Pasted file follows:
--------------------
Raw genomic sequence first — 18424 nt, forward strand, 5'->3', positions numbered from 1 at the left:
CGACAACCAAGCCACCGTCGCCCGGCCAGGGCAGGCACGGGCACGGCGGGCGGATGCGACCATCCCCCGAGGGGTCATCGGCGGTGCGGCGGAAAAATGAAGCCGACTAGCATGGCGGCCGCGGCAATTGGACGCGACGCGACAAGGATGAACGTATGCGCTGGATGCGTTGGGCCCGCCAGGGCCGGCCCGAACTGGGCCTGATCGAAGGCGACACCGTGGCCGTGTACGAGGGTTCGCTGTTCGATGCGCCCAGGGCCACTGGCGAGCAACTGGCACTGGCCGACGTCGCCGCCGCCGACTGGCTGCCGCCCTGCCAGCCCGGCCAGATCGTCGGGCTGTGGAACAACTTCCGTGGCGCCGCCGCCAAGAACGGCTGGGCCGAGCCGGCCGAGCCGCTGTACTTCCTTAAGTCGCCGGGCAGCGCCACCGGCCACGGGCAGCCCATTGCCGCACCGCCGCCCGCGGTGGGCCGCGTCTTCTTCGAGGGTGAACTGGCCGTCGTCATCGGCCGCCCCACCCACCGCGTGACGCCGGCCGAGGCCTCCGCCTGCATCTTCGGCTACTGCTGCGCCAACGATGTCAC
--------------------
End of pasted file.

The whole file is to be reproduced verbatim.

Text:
Raw genomic sequence first — 18424 nt, forward strand, 5'->3', positions numbered from 1 at the left:
CGACAACCAAGCCACCGTCGCCCGGCCAGGGCAGGCACGGGCACGGCGGGCGGATGCGACCATCCCCCGAGGGGTCATCGGCGGTGCGGCGGAAAAATGAAGCCGACTAGCATGGCGGCCGCGGCAATTGGACGCGACGCGACAAGGATGAACGTATGCGCTGGATGCGTTGGGCCCGCCAGGGCCGGCCCGAACTGGGCCTGATCGAAGGCGACACCGTGGCCGTGTACGAGGGTTCGCTGTTCGATGCGCCCAGGGCCACTGGCGAGCAACTGGCACTGGCCGACGTCGCCGCCGCCGACTGGCTGCCGCCCTGCCAGCCCGGCCAGATCGTCGGGCTGTGGAACAACTTCCGTGGCGCCGCCGCCAAGAACGGCTGGGCCGAGCCGGCCGAGCCGCTGTACTTCCTTAAGTCGCCGGGCAGCGCCACCGGCCACGGGCAGCCCATTGCCGCACCGCCGCCCGCGGTGGGCCGCGTCTTCTTCGAGGGTGAACTGGCCGTCGTCATCGGCCGCCCCACCCACCGCGTGACGCCGGCCGAGGCCTCCGCCTGCATCTTCGGCTACTGCTGCGCCAACGATGTCAC